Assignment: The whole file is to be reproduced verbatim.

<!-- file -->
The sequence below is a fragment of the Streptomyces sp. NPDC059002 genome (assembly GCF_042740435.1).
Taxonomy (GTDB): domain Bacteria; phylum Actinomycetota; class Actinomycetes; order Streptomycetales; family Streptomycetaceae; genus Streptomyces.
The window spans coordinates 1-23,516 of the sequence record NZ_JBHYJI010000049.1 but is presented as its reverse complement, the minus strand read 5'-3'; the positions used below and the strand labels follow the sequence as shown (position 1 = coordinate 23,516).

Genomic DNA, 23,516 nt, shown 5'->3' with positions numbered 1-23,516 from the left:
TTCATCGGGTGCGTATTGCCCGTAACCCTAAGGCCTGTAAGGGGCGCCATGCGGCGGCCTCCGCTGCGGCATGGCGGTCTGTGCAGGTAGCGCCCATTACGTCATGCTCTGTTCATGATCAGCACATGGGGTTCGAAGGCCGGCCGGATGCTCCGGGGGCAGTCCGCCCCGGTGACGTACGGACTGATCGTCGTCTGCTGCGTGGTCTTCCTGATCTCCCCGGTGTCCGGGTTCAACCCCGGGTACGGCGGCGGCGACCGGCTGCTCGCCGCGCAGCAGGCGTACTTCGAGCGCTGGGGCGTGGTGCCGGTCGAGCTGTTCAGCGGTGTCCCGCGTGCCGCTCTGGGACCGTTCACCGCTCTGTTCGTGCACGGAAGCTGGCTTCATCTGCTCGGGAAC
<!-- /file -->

The sequence below is a fragment of the Streptomyces sp. NPDC059002 genome (assembly GCF_042740435.1).
Taxonomy (GTDB): domain Bacteria; phylum Actinomycetota; class Actinomycetes; order Streptomycetales; family Streptomycetaceae; genus Streptomyces.
The window spans coordinates 1-23,516 of the sequence record NZ_JBHYJI010000049.1 but is presented as its reverse complement, the minus strand read 5'-3'; the positions used below and the strand labels follow the sequence as shown (position 1 = coordinate 23,516).

Genomic DNA, 23,516 nt, shown 5'->3' with positions numbered 1-23,516 from the left:
TTCATCGGGTGCGTATTGCCCGTAACCCTAAGGCCTGTAAGGGGCGCCATGCGGCGGCCTCCGCTGCGGCATGGCGGTCTGTGCAGGTAGCGCCCATTACGTCATGCTCTGTTCATGATCAGCACATGGGGTTCGAAGGCCGGCCGGATGCTCCGGGGGCAGTCCGCCCCGGTGACGTACGGACTGATCGTCGTCTGCTGCGTGGTCTTCCTGATCTCCCCGGTGTCCGGGTTCAACCCCGGGTACGGCGGCGGCGACCGGCTGCTCGCCGCGCAGCAGGCGTACTTCGAGCGCTGGGGCGTGGTGCCGGTCGAGCTGTTCAGCGGTGTCCCGCGTGCCGCTCTGGGACCGTTCACCGCTCTGTTCGTGCACGGAAGCTGGCTTCATCTGCTCGGGAAC